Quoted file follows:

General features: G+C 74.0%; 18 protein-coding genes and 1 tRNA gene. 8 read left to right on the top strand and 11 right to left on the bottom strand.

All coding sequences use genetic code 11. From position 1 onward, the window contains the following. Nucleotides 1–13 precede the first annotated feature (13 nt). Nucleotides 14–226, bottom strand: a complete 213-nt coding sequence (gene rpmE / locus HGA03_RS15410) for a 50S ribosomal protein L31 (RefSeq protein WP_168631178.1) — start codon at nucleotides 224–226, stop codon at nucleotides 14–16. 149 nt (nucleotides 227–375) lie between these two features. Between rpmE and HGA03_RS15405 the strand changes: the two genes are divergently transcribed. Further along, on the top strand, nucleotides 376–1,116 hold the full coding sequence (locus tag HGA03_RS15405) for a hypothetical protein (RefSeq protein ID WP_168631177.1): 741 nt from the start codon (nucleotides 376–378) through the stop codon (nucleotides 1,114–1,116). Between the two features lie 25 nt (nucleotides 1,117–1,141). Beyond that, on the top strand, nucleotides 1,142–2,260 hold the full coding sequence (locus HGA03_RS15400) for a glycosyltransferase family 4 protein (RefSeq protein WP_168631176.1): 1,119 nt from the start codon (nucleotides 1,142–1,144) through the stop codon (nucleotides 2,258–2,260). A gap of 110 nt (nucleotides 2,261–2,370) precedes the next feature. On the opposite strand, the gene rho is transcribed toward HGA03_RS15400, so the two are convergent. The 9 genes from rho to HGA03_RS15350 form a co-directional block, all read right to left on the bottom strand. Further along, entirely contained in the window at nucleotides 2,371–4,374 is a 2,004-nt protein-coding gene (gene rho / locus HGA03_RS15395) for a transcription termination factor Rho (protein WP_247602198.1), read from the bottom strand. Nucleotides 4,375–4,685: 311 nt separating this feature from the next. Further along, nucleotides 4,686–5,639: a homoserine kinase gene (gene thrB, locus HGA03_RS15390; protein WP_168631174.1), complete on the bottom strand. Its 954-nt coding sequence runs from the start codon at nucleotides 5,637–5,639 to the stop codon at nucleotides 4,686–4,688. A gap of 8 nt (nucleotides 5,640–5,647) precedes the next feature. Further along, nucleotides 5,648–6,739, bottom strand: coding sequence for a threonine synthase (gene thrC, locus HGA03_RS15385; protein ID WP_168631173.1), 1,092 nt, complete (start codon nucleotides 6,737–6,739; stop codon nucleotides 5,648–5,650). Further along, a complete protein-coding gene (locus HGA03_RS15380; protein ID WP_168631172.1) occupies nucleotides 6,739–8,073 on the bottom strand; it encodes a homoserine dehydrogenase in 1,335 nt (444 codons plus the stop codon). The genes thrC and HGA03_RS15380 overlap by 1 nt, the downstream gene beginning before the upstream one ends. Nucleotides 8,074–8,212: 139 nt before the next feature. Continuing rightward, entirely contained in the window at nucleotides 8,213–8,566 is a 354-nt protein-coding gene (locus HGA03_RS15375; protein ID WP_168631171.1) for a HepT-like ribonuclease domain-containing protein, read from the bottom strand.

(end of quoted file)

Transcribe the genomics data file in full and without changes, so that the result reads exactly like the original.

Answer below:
General features: G+C 74.0%; 18 protein-coding genes and 1 tRNA gene. 8 read left to right on the top strand and 11 right to left on the bottom strand.

All coding sequences use genetic code 11. From position 1 onward, the window contains the following. Nucleotides 1–13 precede the first annotated feature (13 nt). Nucleotides 14–226, bottom strand: a complete 213-nt coding sequence (gene rpmE / locus HGA03_RS15410) for a 50S ribosomal protein L31 (RefSeq protein WP_168631178.1) — start codon at nucleotides 224–226, stop codon at nucleotides 14–16. 149 nt (nucleotides 227–375) lie between these two features. Between rpmE and HGA03_RS15405 the strand changes: the two genes are divergently transcribed. Further along, on the top strand, nucleotides 376–1,116 hold the full coding sequence (locus tag HGA03_RS15405) for a hypothetical protein (RefSeq protein ID WP_168631177.1): 741 nt from the start codon (nucleotides 376–378) through the stop codon (nucleotides 1,114–1,116). Between the two features lie 25 nt (nucleotides 1,117–1,141). Beyond that, on the top strand, nucleotides 1,142–2,260 hold the full coding sequence (locus HGA03_RS15400) for a glycosyltransferase family 4 protein (RefSeq protein WP_168631176.1): 1,119 nt from the start codon (nucleotides 1,142–1,144) through the stop codon (nucleotides 2,258–2,260). A gap of 110 nt (nucleotides 2,261–2,370) precedes the next feature. On the opposite strand, the gene rho is transcribed toward HGA03_RS15400, so the two are convergent. The 9 genes from rho to HGA03_RS15350 form a co-directional block, all read right to left on the bottom strand. Further along, entirely contained in the window at nucleotides 2,371–4,374 is a 2,004-nt protein-coding gene (gene rho / locus HGA03_RS15395) for a transcription termination factor Rho (protein WP_247602198.1), read from the bottom strand. Nucleotides 4,375–4,685: 311 nt separating this feature from the next. Further along, nucleotides 4,686–5,639: a homoserine kinase gene (gene thrB, locus HGA03_RS15390; protein WP_168631174.1), complete on the bottom strand. Its 954-nt coding sequence runs from the start codon at nucleotides 5,637–5,639 to the stop codon at nucleotides 4,686–4,688. A gap of 8 nt (nucleotides 5,640–5,647) precedes the next feature. Further along, nucleotides 5,648–6,739, bottom strand: coding sequence for a threonine synthase (gene thrC, locus HGA03_RS15385; protein ID WP_168631173.1), 1,092 nt, complete (start codon nucleotides 6,737–6,739; stop codon nucleotides 5,648–5,650). Further along, a complete protein-coding gene (locus HGA03_RS15380; protein ID WP_168631172.1) occupies nucleotides 6,739–8,073 on the bottom strand; it encodes a homoserine dehydrogenase in 1,335 nt (444 codons plus the stop codon). The genes thrC and HGA03_RS15380 overlap by 1 nt, the downstream gene beginning before the upstream one ends. Nucleotides 8,074–8,212: 139 nt before the next feature. Continuing rightward, entirely contained in the window at nucleotides 8,213–8,566 is a 354-nt protein-coding gene (locus HGA03_RS15375; protein ID WP_168631171.1) for a HepT-like ribonuclease domain-containing protein, read from the bottom strand.